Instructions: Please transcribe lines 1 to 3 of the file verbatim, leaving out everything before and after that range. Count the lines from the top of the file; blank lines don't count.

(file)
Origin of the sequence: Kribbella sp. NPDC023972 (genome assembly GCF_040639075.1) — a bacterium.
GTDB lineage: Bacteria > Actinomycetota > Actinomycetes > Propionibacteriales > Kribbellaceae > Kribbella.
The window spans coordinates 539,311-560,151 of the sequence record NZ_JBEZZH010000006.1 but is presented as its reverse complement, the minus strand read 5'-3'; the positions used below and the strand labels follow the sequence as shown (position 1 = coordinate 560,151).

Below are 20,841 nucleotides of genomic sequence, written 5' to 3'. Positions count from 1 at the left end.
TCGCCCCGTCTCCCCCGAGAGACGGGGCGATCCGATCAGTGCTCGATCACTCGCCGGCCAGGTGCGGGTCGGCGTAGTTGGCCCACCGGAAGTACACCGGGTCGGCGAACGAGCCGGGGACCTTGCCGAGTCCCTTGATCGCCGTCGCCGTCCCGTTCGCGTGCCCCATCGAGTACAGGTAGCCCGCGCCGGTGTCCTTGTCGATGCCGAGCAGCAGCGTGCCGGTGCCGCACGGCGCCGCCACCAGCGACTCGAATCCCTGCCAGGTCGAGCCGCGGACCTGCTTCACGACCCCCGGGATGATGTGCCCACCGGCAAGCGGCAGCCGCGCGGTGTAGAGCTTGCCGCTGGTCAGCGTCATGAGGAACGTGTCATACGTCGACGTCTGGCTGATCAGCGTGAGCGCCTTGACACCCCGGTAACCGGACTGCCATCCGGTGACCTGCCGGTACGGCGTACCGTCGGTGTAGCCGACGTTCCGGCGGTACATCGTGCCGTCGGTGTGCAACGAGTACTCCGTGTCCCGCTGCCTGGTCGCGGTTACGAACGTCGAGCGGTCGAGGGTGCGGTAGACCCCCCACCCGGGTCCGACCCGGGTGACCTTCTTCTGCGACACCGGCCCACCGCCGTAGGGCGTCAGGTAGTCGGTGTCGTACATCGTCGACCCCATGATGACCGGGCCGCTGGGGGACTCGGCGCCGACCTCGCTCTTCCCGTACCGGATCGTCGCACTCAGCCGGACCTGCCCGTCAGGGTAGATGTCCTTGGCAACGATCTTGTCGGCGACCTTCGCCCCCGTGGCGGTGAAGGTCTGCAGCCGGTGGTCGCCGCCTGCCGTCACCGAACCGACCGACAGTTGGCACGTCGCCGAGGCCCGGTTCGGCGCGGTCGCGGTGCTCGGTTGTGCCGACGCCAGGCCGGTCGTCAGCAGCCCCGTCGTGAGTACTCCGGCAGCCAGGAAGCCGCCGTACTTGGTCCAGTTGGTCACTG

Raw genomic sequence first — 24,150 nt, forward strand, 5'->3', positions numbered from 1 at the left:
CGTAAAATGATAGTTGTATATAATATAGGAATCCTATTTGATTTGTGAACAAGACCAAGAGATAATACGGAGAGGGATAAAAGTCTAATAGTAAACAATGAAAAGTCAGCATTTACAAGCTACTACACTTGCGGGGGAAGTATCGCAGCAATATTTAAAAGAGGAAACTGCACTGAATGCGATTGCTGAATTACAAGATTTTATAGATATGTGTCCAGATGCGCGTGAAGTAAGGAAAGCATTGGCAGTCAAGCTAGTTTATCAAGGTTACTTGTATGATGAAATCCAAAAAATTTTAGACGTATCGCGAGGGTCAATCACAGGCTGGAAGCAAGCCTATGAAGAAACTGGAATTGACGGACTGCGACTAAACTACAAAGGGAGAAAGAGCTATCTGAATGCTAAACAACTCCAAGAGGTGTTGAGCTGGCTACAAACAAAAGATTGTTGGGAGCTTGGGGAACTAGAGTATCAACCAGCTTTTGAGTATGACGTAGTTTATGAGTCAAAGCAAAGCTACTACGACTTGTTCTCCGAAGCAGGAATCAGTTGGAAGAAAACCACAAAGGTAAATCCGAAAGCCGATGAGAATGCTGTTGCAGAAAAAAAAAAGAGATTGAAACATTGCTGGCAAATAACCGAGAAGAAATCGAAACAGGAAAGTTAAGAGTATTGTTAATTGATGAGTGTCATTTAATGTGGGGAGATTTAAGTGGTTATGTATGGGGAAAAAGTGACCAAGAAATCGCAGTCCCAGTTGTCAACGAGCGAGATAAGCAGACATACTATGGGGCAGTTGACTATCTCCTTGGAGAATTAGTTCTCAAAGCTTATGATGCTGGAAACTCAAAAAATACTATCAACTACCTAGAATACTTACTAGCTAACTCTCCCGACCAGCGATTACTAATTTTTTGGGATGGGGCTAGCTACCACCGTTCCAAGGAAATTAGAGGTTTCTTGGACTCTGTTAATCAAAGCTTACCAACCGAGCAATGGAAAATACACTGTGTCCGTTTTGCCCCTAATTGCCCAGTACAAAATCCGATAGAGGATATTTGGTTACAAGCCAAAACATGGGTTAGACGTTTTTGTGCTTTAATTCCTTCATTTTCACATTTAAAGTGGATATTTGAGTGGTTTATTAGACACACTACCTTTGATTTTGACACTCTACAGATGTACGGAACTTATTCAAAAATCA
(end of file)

Origin of the sequence: Kribbella sp. NPDC023972 (genome assembly GCF_040639075.1) — a bacterium.
GTDB lineage: Bacteria > Actinomycetota > Actinomycetes > Propionibacteriales > Kribbellaceae > Kribbella.
The window spans coordinates 539,311-560,151 of the sequence record NZ_JBEZZH010000006.1 but is presented as its reverse complement, the minus strand read 5'-3'; the positions used below and the strand labels follow the sequence as shown (position 1 = coordinate 560,151).